"Those on the rocky ground are the ones who receive the word with joy when they hear it, but they have no root. They believe for a while, but in the time of testing they fall away."

My favorite flowers are sunflowers, and they have been for several years now. Not because of the color or the size as much as the memories that I have associated with them.

When I was 14, my family moved to the middle of rural South Dakota, where we lived for 3 years while we ran our family business. It was a huge change that resulted in a culture shock and a lot of lonely days throughout my middle school years. Some days, I yearned for the bustle and pace that I was used to in the small cities I grew up in . On these days, I usually hopped in the car (yes, you can get your license at 14 in South Dakota) and went for a drive.

During the summers in rural South Dakota, drought is almost the norm. As I would drive along the endless, empty highway, long, brown prairie grass surrounded me on both sides. Dead. Dry. Just like I felt sometimes, far away from so many of the things that brought me life and energy. But one day, I spotted color peeking from the grass. Bright spots of yellow among the brown. I remember a specific time when I executed a maneuver my driver's ed teacher wouldn't have liked and pulled onto the shoulder of the road so that I could get out of the car and pluck a small sunflower. I tucked it behind my ear and drive home, and I kept it there the rest of the day.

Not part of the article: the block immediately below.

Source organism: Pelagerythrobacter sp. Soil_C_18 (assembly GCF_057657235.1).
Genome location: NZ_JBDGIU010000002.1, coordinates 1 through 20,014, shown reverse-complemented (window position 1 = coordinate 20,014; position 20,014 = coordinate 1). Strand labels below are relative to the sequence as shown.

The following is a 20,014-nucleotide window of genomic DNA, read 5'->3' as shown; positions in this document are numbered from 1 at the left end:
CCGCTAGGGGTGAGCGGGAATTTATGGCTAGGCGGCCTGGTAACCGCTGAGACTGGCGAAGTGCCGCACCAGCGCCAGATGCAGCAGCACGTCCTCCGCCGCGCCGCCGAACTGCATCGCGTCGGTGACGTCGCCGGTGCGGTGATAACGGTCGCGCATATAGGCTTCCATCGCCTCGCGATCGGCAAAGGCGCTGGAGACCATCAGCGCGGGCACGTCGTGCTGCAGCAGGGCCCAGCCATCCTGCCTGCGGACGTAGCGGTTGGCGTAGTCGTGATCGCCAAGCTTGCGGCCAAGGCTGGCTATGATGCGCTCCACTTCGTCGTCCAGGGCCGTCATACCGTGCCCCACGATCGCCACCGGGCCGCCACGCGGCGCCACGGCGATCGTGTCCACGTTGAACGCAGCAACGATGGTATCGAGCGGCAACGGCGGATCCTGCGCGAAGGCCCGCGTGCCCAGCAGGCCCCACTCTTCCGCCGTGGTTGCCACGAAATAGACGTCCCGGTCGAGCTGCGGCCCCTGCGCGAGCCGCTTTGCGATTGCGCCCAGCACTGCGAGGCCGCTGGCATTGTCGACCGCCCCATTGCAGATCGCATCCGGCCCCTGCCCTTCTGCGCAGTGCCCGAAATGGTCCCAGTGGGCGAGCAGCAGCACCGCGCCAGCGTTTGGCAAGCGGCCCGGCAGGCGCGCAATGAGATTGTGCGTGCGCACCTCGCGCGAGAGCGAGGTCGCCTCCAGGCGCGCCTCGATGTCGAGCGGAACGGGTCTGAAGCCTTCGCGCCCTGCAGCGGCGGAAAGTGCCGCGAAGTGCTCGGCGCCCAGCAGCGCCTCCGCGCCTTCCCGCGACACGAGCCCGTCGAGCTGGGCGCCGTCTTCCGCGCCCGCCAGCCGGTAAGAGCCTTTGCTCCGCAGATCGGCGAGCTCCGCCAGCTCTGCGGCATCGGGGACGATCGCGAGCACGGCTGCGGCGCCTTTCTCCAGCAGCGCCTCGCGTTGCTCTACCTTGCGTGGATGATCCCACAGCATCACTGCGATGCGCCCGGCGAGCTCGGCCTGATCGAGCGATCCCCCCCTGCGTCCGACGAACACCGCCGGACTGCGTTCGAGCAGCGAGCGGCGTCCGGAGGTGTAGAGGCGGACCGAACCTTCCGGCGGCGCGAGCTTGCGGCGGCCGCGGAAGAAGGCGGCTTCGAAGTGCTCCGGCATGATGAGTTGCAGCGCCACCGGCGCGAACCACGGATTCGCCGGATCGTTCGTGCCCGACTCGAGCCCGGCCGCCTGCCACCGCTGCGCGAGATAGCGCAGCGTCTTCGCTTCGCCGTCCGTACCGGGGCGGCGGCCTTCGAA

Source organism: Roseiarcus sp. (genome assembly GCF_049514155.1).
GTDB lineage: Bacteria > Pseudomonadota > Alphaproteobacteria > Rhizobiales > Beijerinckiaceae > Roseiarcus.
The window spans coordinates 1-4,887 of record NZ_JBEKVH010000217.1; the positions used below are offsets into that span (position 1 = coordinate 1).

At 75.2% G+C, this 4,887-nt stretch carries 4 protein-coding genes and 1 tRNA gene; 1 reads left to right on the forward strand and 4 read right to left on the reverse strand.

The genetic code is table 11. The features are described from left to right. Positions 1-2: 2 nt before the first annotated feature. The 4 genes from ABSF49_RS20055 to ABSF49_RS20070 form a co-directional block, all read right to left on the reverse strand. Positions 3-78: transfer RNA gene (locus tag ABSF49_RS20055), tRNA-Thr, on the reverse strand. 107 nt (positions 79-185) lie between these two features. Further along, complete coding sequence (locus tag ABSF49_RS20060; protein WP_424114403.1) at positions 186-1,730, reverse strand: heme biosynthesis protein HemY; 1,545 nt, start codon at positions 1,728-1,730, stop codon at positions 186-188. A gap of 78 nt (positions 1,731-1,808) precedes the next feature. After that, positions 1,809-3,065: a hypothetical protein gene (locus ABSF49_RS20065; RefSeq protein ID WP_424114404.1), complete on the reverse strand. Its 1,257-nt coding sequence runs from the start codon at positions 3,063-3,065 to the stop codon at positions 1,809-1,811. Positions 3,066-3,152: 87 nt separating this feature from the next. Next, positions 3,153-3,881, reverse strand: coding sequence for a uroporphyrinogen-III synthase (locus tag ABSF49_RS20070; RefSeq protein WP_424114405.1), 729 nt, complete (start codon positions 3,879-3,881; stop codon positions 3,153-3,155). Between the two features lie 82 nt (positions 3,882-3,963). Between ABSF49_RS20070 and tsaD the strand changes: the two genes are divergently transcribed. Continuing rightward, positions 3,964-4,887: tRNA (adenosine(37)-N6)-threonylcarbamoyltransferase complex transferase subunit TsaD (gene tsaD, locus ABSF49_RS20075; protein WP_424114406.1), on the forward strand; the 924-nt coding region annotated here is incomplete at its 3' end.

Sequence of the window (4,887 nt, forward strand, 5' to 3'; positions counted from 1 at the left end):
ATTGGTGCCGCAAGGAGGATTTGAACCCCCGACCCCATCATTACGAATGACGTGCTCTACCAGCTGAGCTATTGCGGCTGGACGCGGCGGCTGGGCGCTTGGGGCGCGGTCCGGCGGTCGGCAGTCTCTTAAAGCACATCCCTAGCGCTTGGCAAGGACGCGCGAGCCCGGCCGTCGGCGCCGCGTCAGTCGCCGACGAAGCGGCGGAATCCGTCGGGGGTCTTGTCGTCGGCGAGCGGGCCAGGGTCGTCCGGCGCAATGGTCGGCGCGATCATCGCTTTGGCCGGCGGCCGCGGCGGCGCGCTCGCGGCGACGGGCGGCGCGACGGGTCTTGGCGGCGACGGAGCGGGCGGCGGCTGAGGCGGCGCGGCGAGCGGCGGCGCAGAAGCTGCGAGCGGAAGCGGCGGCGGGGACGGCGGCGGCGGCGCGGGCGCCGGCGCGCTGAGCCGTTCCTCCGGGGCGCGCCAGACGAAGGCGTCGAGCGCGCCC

Seeing something living and bright among the dead was able to touch me in a unique way. It brought me hope. It reminded me to see the sunshine through the gray.

In a dark and confused world, how brightly pure, fresh fruit in the life of a believer shows through! We live in a world that needs light, and we have the chance to be able to reflect the light of the Lord through our lives and actions. How cool is that? But in order to stand out from the dead that surrounds us, we need to be watered; just like a sunflower (are you loving these garden analogies, or what?)!